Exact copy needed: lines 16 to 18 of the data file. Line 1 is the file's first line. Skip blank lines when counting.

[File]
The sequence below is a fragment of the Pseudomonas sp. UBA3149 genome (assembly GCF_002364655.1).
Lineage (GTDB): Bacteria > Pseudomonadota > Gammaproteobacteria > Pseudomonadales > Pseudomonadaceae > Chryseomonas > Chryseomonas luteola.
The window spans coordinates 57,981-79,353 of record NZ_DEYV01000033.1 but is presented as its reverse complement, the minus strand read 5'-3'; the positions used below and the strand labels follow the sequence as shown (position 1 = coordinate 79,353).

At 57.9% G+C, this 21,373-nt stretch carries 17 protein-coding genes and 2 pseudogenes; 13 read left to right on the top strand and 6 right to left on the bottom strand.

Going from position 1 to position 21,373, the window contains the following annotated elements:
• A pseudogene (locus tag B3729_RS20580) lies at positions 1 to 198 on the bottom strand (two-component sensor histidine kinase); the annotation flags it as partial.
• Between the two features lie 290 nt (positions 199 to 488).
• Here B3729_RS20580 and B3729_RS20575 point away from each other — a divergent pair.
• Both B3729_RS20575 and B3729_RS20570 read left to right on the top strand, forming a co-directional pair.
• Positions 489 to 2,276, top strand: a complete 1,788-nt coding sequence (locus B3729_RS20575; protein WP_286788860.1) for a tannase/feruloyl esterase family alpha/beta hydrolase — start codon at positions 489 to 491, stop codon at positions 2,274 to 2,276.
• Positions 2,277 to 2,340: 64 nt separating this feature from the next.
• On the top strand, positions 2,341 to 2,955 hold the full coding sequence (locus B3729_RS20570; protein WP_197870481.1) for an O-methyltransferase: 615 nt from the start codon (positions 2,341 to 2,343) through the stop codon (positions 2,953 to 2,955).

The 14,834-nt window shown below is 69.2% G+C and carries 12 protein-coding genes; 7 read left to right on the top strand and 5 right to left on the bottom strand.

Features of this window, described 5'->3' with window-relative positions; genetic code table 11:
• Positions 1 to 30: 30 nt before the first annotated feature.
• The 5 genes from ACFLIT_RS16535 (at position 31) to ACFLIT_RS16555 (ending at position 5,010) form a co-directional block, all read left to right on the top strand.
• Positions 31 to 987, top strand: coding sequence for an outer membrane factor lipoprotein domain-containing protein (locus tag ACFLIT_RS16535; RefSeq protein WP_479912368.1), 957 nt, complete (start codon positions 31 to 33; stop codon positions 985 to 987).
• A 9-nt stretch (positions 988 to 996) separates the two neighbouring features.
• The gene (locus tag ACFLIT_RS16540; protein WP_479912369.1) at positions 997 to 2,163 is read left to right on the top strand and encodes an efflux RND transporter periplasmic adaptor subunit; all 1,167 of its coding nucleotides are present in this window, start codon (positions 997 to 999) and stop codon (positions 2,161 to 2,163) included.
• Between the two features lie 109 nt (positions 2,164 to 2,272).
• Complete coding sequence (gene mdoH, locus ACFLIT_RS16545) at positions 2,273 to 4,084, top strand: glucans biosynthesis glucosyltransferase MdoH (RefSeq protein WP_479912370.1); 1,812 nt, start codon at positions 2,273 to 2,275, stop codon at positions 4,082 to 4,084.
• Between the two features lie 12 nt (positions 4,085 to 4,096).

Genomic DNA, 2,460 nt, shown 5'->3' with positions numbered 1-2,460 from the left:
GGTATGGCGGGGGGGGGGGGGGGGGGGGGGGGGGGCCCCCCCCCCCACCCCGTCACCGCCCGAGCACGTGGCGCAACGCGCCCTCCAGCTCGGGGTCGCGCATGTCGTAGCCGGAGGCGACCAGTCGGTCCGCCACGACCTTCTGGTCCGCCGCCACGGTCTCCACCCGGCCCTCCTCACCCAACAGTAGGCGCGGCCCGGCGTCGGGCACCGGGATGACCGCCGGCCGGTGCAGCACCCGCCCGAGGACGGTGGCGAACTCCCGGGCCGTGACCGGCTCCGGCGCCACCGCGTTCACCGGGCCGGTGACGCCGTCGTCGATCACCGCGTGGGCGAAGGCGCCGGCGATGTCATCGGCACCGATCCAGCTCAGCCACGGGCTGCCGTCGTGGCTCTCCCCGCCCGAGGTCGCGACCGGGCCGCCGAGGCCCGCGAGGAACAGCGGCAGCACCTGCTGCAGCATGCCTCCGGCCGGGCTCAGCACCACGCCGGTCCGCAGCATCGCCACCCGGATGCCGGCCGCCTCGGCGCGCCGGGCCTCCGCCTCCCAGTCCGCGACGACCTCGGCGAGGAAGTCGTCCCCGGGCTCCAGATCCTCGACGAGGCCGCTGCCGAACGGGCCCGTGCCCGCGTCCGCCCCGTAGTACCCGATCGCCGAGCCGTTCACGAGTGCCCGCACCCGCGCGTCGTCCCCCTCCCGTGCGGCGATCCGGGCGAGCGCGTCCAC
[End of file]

• The 5 genes from ACFLIT_RS16535 (at position 31) to ACFLIT_RS16555 (ending at position 5,010) form a co-directional block, all read left to right on the top strand.
• Positions 31 to 987, top strand: coding sequence for an outer membrane factor lipoprotein domain-containing protein (locus tag ACFLIT_RS16535; RefSeq protein WP_479912368.1), 957 nt, complete (start codon positions 31 to 33; stop codon positions 985 to 987).
• A 9-nt stretch (positions 988 to 996) separates the two neighbouring features.